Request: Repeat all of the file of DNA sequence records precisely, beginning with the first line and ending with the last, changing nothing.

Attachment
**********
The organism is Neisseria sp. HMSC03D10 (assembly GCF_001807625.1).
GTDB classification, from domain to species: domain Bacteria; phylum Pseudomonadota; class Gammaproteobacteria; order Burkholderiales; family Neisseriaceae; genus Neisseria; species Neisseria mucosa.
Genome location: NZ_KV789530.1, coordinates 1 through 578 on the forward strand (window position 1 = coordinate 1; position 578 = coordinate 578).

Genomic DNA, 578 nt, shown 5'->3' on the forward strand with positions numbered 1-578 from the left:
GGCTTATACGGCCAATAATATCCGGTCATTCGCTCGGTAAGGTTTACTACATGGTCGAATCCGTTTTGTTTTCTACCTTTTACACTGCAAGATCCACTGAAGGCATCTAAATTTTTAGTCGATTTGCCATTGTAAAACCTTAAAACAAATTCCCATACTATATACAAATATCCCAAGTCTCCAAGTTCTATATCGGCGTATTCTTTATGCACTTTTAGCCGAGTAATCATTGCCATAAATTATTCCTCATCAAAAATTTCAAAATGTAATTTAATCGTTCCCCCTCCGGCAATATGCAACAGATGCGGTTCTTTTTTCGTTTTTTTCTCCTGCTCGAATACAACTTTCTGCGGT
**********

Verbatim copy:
The organism is Neisseria sp. HMSC03D10 (assembly GCF_001807625.1).
GTDB classification, from domain to species: domain Bacteria; phylum Pseudomonadota; class Gammaproteobacteria; order Burkholderiales; family Neisseriaceae; genus Neisseria; species Neisseria mucosa.
Genome location: NZ_KV789530.1, coordinates 1 through 578 on the forward strand (window position 1 = coordinate 1; position 578 = coordinate 578).

Genomic DNA, 578 nt, shown 5'->3' on the forward strand with positions numbered 1-578 from the left:
GGCTTATACGGCCAATAATATCCGGTCATTCGCTCGGTAAGGTTTACTACATGGTCGAATCCGTTTTGTTTTCTACCTTTTACACTGCAAGATCCACTGAAGGCATCTAAATTTTTAGTCGATTTGCCATTGTAAAACCTTAAAACAAATTCCCATACTATATACAAATATCCCAAGTCTCCAAGTTCTATATCGGCGTATTCTTTATGCACTTTTAGCCGAGTAATCATTGCCATAAATTATTCCTCATCAAAAATTTCAAAATGTAATTTAATCGTTCCCCCTCCGGCAATATGCAACAGATGCGGTTCTTTTTTCGTTTTTTTCTCCTGCTCGAATACAACTTTCTGCGGT